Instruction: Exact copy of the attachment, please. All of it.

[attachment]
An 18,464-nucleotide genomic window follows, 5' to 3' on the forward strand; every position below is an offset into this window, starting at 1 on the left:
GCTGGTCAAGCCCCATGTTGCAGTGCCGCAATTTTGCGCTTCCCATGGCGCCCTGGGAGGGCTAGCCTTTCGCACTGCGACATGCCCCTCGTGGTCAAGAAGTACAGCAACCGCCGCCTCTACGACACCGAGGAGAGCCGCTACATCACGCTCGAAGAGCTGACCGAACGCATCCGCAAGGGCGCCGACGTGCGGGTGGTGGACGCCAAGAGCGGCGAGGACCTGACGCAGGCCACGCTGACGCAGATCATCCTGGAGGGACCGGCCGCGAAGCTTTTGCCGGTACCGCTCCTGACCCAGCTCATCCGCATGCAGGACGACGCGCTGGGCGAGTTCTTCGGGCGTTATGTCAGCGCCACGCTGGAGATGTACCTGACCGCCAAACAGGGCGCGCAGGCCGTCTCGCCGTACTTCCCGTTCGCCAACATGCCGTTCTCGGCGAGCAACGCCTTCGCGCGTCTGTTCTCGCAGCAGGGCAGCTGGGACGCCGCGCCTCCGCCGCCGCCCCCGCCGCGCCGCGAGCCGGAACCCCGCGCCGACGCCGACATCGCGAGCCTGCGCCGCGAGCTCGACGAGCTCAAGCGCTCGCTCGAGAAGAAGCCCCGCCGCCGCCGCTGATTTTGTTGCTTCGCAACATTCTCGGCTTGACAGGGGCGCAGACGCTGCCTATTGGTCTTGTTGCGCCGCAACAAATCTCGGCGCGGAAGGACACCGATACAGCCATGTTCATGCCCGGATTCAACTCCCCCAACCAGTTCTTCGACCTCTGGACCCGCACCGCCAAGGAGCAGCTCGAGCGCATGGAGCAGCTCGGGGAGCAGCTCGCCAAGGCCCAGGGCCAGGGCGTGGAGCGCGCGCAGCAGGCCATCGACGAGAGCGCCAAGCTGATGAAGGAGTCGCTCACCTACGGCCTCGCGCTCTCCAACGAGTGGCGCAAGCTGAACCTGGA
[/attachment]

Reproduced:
An 18,464-nucleotide genomic window follows, 5' to 3' on the forward strand; every position below is an offset into this window, starting at 1 on the left:
GCTGGTCAAGCCCCATGTTGCAGTGCCGCAATTTTGCGCTTCCCATGGCGCCCTGGGAGGGCTAGCCTTTCGCACTGCGACATGCCCCTCGTGGTCAAGAAGTACAGCAACCGCCGCCTCTACGACACCGAGGAGAGCCGCTACATCACGCTCGAAGAGCTGACCGAACGCATCCGCAAGGGCGCCGACGTGCGGGTGGTGGACGCCAAGAGCGGCGAGGACCTGACGCAGGCCACGCTGACGCAGATCATCCTGGAGGGACCGGCCGCGAAGCTTTTGCCGGTACCGCTCCTGACCCAGCTCATCCGCATGCAGGACGACGCGCTGGGCGAGTTCTTCGGGCGTTATGTCAGCGCCACGCTGGAGATGTACCTGACCGCCAAACAGGGCGCGCAGGCCGTCTCGCCGTACTTCCCGTTCGCCAACATGCCGTTCTCGGCGAGCAACGCCTTCGCGCGTCTGTTCTCGCAGCAGGGCAGCTGGGACGCCGCGCCTCCGCCGCCGCCCCCGCCGCGCCGCGAGCCGGAACCCCGCGCCGACGCCGACATCGCGAGCCTGCGCCGCGAGCTCGACGAGCTCAAGCGCTCGCTCGAGAAGAAGCCCCGCCGCCGCCGCTGATTTTGTTGCTTCGCAACATTCTCGGCTTGACAGGGGCGCAGACGCTGCCTATTGGTCTTGTTGCGCCGCAACAAATCTCGGCGCGGAAGGACACCGATACAGCCATGTTCATGCCCGGATTCAACTCCCCCAACCAGTTCTTCGACCTCTGGACCCGCACCGCCAAGGAGCAGCTCGAGCGCATGGAGCAGCTCGGGGAGCAGCTCGCCAAGGCCCAGGGCCAGGGCGTGGAGCGCGCGCAGCAGGCCATCGACGAGAGCGCCAAGCTGATGAAGGAGTCGCTCACCTACGGCCTCGCGCTCTCCAACGAGTGGCGCAAGCTGAACCTGGA